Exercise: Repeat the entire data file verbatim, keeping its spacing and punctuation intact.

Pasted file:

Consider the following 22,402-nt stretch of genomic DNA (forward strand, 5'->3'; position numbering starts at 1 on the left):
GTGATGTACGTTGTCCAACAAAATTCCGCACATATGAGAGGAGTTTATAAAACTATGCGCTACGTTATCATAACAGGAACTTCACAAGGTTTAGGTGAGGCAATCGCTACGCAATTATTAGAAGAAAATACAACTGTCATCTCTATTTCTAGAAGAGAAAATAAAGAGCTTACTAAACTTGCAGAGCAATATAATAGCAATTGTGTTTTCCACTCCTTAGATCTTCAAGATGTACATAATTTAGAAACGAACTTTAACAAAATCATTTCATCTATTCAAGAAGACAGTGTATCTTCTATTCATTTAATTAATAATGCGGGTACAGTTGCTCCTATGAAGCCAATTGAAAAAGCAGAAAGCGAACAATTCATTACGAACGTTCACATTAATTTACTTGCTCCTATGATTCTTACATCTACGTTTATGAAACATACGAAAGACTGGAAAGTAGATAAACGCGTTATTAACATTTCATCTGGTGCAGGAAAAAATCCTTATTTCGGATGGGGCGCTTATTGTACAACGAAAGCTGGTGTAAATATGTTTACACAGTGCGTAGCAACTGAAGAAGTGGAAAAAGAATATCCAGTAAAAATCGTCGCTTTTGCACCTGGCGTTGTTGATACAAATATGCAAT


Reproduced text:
Consider the following 22,402-nt stretch of genomic DNA (forward strand, 5'->3'; position numbering starts at 1 on the left):
GTGATGTACGTTGTCCAACAAAATTCCGCACATATGAGAGGAGTTTATAAAACTATGCGCTACGTTATCATAACAGGAACTTCACAAGGTTTAGGTGAGGCAATCGCTACGCAATTATTAGAAGAAAATACAACTGTCATCTCTATTTCTAGAAGAGAAAATAAAGAGCTTACTAAACTTGCAGAGCAATATAATAGCAATTGTGTTTTCCACTCCTTAGATCTTCAAGATGTACATAATTTAGAAACGAACTTTAACAAAATCATTTCATCTATTCAAGAAGACAGTGTATCTTCTATTCATTTAATTAATAATGCGGGTACAGTTGCTCCTATGAAGCCAATTGAAAAAGCAGAAAGCGAACAATTCATTACGAACGTTCACATTAATTTACTTGCTCCTATGATTCTTACATCTACGTTTATGAAACATACGAAAGACTGGAAAGTAGATAAACGCGTTATTAACATTTCATCTGGTGCAGGAAAAAATCCTTATTTCGGATGGGGCGCTTATTGTACAACGAAAGCTGGTGTAAATATGTTTACACAGTGCGTAGCAACTGAAGAAGTGGAAAAAGAATATCCAGTAAAAATCGTCGCTTTTGCACCTGGCGTTGTTGATACAAATATGCAAT